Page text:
Much time had passed before the wolf moved to drink from the river. The water reddened as it flowed around the animal’s front paws and long snout. Son of Buffalo that Swims looked at the animal’s markings. He had probably seen the wolf before, but he could not know with certainty. He was large, long, and scarred about the neck and chest from battles that gained and kept leadership over the pack. He was likely a pack leader, still young and strong. Tall Turkey would know the animal, but the brave was several miles away by now, moving toward Buffalo Mountain, the mountain near the middle of the long valley She-rando. They were to camp there tonight, at the mouth of a small stream on the side of the mountain and near its southern peak. Son of Buffalo knew he should cross the river and move north in that direction soon, but he had no kill. He had tracked an elk from midmorning until early afternoon and had lost the tracks farther downstream when the elk entered the river. Unable to find the tracks coming from the river on either bank, he had given up when he neared this crossing site, stopping before he reached it, careful not to put his scent on the ground where animals beat a path entering or leaving the river. It had been a good place, but the wolf had gotten the prey first.

The back of the wolf arched as the Indian heard the fire of muskets upriver. They were not far, and on his side. His people were downriver and on the other side, where the sun goes to sleep. More firing, a little farther upriver. The wolf stepped back, his head still turned to the south. He looked at the deer that lay a short run away, turned, and loped at an angle away from the river—toward Son of Buffalo. The Indian’s eyes followed the wolf to the left. The sound of the padded steps stopped and the Indian turned his head farther, his eyes locking on those of the wolf. The animal showed no alarm or interest in him. This was a good wolf, the Indian thought, one not likely to attack an Indian, and he did not want to kill the animal. He would not feel honor with the kill of a good wolf. The gray looked back toward the carcass of the deer, then swung his head down the valley and glided away with loping strides.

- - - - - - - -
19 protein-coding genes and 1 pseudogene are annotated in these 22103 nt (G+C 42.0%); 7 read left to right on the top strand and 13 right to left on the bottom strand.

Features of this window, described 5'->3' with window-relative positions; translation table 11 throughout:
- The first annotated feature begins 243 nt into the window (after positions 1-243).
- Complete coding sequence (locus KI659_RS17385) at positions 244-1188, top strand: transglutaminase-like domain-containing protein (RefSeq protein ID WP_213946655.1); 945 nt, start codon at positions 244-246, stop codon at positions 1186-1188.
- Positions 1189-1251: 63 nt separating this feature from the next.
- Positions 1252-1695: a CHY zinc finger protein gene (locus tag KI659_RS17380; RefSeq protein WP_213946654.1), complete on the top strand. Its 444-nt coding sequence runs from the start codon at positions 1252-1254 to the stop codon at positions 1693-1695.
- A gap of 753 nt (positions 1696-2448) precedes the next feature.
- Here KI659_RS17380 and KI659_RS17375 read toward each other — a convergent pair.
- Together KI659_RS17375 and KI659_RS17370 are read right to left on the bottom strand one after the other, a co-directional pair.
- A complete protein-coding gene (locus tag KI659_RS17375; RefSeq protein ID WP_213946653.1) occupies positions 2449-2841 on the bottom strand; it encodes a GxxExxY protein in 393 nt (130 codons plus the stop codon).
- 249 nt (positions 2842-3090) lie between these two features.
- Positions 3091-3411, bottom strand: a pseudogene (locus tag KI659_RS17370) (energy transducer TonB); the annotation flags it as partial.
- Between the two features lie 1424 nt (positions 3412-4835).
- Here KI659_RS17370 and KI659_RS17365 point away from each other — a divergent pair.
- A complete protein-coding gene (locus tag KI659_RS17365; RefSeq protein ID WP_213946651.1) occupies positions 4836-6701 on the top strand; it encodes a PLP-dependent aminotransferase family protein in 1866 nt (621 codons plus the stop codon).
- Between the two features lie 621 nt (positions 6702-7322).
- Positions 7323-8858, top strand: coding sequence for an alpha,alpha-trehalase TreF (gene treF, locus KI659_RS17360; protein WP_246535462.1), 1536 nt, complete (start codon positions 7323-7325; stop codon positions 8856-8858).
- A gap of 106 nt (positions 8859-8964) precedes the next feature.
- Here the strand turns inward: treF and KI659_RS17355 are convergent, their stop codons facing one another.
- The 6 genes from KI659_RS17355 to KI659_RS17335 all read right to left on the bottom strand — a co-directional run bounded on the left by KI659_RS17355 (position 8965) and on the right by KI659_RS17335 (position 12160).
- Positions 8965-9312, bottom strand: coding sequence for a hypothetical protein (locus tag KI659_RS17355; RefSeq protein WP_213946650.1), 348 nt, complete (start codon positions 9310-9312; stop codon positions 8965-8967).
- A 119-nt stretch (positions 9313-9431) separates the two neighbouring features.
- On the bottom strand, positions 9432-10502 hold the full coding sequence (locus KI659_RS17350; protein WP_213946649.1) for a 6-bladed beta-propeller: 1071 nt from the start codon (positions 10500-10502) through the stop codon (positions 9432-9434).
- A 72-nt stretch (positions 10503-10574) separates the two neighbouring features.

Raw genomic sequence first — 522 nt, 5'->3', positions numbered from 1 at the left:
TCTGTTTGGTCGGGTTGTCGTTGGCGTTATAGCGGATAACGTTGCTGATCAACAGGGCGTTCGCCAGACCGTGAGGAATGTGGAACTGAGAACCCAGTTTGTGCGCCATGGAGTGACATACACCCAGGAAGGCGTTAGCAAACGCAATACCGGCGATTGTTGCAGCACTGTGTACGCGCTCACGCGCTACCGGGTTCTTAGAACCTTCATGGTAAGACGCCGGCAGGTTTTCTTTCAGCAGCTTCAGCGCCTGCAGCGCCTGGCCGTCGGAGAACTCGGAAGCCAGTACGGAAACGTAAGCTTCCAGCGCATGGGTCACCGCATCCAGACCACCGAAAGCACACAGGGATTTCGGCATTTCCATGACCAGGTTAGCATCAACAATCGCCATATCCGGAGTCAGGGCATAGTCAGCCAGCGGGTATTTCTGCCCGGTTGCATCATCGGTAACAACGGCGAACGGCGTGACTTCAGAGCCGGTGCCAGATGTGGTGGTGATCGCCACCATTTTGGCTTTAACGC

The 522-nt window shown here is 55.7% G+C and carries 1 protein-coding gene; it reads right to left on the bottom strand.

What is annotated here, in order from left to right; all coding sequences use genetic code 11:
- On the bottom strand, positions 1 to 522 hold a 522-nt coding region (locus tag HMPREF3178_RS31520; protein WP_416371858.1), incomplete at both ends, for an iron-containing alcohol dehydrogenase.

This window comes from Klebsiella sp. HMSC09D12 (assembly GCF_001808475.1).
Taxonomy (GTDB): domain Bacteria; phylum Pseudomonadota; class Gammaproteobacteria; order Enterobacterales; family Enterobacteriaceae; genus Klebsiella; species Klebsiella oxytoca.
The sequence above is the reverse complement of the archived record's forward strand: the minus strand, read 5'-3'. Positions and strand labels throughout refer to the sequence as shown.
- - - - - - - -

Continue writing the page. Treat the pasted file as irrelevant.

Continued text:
Son of Buffalo rose to one knee. He held one hand, palm down, just above his eyes and looked across the river into the late afternoon sun. He saw no one in the trees that lined the river. He pushed his body away from the ground and slung the musket across his back. He moved low on all fours away from the river and farther into the brush under the trees. He rose, swung his musket off his back, and carried it at the ready, left hand grasping the wooden stock forward of the trigger guard, muzzle toward the sky. He moved slowly upriver. He had heard strange sounds earlier, just after he lost the tracks of the elk in the river. He had thought they were voices, but when he stopped and listened, he had not heard them again. Now he did. No more than a stone’s throw up the river: a voice…and another. Two strange voices. He dropped to the ground, held the musket in his right hand, and on his left hand and feet crawled slowly toward the river—and the voices.

He smelled the men before he saw them. One man was standing at the edge of the water, another upstream on the near bank. They were not Indians. The smell of the nearest man was unlike Son of Buffalo’s people, or the Delawares of the north, or the Catawbas or Tuscaroras of the south. The men were not of the Cherokees. The smell was not pleasant, more like an animal than a man. He knew they were the men from the big river Potomac. He had seen few of those men before, but he had heard Tall Turkey and other braves describe them: their long, course, and oily hair, clothing the colors of blackberries and walnut juices, and the long muskets. The braves had talked much of the men who draped their bodies in the days of hot sun as if it were the time of ice and snow. These men wore such clothing, and both had breeches of leather, not the same as the leggings that many Indians wore.